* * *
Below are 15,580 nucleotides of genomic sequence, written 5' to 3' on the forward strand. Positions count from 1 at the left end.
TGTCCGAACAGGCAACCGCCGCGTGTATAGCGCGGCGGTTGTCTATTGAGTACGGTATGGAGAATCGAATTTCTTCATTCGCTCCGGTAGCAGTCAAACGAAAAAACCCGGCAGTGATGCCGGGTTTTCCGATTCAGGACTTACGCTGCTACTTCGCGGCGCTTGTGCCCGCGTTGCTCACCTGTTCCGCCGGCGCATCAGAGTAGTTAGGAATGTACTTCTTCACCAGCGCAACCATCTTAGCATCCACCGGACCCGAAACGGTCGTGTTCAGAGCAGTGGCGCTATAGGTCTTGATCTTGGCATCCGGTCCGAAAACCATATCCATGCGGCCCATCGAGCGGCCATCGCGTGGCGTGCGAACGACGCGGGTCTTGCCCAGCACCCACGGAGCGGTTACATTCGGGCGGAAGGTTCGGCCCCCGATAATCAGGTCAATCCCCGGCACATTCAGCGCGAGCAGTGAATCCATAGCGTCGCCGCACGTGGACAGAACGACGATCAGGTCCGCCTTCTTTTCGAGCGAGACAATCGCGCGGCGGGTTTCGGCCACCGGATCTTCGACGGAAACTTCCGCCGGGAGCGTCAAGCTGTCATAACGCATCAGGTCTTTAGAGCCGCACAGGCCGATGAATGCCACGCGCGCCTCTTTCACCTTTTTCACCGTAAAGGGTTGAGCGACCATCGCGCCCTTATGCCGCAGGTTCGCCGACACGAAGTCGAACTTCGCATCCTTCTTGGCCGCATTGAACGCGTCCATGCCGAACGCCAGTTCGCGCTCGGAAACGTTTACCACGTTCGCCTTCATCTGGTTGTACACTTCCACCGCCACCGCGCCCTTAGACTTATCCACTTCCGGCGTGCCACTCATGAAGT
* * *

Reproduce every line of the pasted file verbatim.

Below are 15,580 nucleotides of genomic sequence, written 5' to 3' on the forward strand. Positions count from 1 at the left end.
TGTCCGAACAGGCAACCGCCGCGTGTATAGCGCGGCGGTTGTCTATTGAGTACGGTATGGAGAATCGAATTTCTTCATTCGCTCCGGTAGCAGTCAAACGAAAAAACCCGGCAGTGATGCCGGGTTTTCCGATTCAGGACTTACGCTGCTACTTCGCGGCGCTTGTGCCCGCGTTGCTCACCTGTTCCGCCGGCGCATCAGAGTAGTTAGGAATGTACTTCTTCACCAGCGCAACCATCTTAGCATCCACCGGACCCGAAACGGTCGTGTTCAGAGCAGTGGCGCTATAGGTCTTGATCTTGGCATCCGGTCCGAAAACCATATCCATGCGGCCCATCGAGCGGCCATCGCGTGGCGTGCGAACGACGCGGGTCTTGCCCAGCACCCACGGAGCGGTTACATTCGGGCGGAAGGTTCGGCCCCCGATAATCAGGTCAATCCCCGGCACATTCAGCGCGAGCAGTGAATCCATAGCGTCGCCGCACGTGGACAGAACGACGATCAGGTCCGCCTTCTTTTCGAGCGAGACAATCGCGCGGCGGGTTTCGGCCACCGGATCTTCGACGGAAACTTCCGCCGGGAGCGTCAAGCTGTCATAACGCATCAGGTCTTTAGAGCCGCACAGGCCGATGAATGCCACGCGCGCCTCTTTCACCTTTTTCACCGTAAAGGGTTGAGCGACCATCGCGCCCTTATGCCGCAGGTTCGCCGACACGAAGTCGAACTTCGCATCCTTCTTGGCCGCATTGAACGCGTCCATGCCGAACGCCAGTTCGCGCTCGGAAACGTTTACCACGTTCGCCTTCATCTGGTTGTACACTTCCACCGCCACCGCGCCCTTAGACTTATCCACTTCCGGCGTGCCACTCATGAAGT